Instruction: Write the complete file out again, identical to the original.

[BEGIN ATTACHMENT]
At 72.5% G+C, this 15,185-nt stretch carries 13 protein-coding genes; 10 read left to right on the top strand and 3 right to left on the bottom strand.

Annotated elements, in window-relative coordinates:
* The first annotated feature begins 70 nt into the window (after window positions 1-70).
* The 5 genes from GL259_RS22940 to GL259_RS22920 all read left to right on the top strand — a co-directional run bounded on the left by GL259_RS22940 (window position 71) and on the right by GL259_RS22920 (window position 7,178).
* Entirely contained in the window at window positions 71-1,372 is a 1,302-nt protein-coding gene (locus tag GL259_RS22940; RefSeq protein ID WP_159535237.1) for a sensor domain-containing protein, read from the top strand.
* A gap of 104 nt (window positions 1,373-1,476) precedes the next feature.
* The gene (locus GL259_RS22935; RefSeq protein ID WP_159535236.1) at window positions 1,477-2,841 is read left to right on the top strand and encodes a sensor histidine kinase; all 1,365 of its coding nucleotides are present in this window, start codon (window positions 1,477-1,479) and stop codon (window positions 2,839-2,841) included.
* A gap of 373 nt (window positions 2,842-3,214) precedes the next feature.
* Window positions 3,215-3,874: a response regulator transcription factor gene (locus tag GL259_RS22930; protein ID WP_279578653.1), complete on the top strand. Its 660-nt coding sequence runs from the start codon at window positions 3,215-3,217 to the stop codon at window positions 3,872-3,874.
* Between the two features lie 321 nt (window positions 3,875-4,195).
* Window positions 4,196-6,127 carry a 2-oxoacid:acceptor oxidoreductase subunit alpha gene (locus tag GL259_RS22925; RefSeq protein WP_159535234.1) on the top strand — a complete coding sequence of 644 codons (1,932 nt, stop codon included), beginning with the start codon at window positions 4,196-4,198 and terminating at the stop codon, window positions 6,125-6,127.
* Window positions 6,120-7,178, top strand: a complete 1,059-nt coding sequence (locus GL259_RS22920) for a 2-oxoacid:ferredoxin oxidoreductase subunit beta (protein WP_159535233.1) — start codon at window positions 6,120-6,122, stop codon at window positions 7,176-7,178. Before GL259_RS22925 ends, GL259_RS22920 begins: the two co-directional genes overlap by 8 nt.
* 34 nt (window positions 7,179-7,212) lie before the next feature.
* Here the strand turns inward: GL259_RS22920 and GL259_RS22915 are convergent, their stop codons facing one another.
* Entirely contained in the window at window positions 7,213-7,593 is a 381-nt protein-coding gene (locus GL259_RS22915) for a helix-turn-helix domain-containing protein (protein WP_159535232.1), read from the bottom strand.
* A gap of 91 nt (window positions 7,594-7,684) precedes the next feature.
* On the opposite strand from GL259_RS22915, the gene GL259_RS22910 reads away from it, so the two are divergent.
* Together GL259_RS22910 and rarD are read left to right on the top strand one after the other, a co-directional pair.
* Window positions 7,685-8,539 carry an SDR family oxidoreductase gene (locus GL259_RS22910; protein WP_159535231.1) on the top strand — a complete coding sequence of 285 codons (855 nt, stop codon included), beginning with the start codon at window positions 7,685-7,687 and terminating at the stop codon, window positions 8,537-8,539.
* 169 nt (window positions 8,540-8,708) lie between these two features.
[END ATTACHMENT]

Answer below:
At 72.5% G+C, this 15,185-nt stretch carries 13 protein-coding genes; 10 read left to right on the top strand and 3 right to left on the bottom strand.

Annotated elements, in window-relative coordinates:
* The first annotated feature begins 70 nt into the window (after window positions 1-70).
* The 5 genes from GL259_RS22940 to GL259_RS22920 all read left to right on the top strand — a co-directional run bounded on the left by GL259_RS22940 (window position 71) and on the right by GL259_RS22920 (window position 7,178).
* Entirely contained in the window at window positions 71-1,372 is a 1,302-nt protein-coding gene (locus tag GL259_RS22940; RefSeq protein ID WP_159535237.1) for a sensor domain-containing protein, read from the top strand.
* A gap of 104 nt (window positions 1,373-1,476) precedes the next feature.
* The gene (locus GL259_RS22935; RefSeq protein ID WP_159535236.1) at window positions 1,477-2,841 is read left to right on the top strand and encodes a sensor histidine kinase; all 1,365 of its coding nucleotides are present in this window, start codon (window positions 1,477-1,479) and stop codon (window positions 2,839-2,841) included.
* A gap of 373 nt (window positions 2,842-3,214) precedes the next feature.
* Window positions 3,215-3,874: a response regulator transcription factor gene (locus tag GL259_RS22930; protein ID WP_279578653.1), complete on the top strand. Its 660-nt coding sequence runs from the start codon at window positions 3,215-3,217 to the stop codon at window positions 3,872-3,874.
* Between the two features lie 321 nt (window positions 3,875-4,195).
* Window positions 4,196-6,127 carry a 2-oxoacid:acceptor oxidoreductase subunit alpha gene (locus tag GL259_RS22925; RefSeq protein WP_159535234.1) on the top strand — a complete coding sequence of 644 codons (1,932 nt, stop codon included), beginning with the start codon at window positions 4,196-4,198 and terminating at the stop codon, window positions 6,125-6,127.
* Window positions 6,120-7,178, top strand: a complete 1,059-nt coding sequence (locus GL259_RS22920) for a 2-oxoacid:ferredoxin oxidoreductase subunit beta (protein WP_159535233.1) — start codon at window positions 6,120-6,122, stop codon at window positions 7,176-7,178. Before GL259_RS22925 ends, GL259_RS22920 begins: the two co-directional genes overlap by 8 nt.
* 34 nt (window positions 7,179-7,212) lie before the next feature.
* Here the strand turns inward: GL259_RS22920 and GL259_RS22915 are convergent, their stop codons facing one another.
* Entirely contained in the window at window positions 7,213-7,593 is a 381-nt protein-coding gene (locus GL259_RS22915) for a helix-turn-helix domain-containing protein (protein WP_159535232.1), read from the bottom strand.
* A gap of 91 nt (window positions 7,594-7,684) precedes the next feature.
* On the opposite strand from GL259_RS22915, the gene GL259_RS22910 reads away from it, so the two are divergent.
* Together GL259_RS22910 and rarD are read left to right on the top strand one after the other, a co-directional pair.
* Window positions 7,685-8,539 carry an SDR family oxidoreductase gene (locus GL259_RS22910; protein WP_159535231.1) on the top strand — a complete coding sequence of 285 codons (855 nt, stop codon included), beginning with the start codon at window positions 7,685-7,687 and terminating at the stop codon, window positions 8,537-8,539.
* 169 nt (window positions 8,540-8,708) lie between these two features.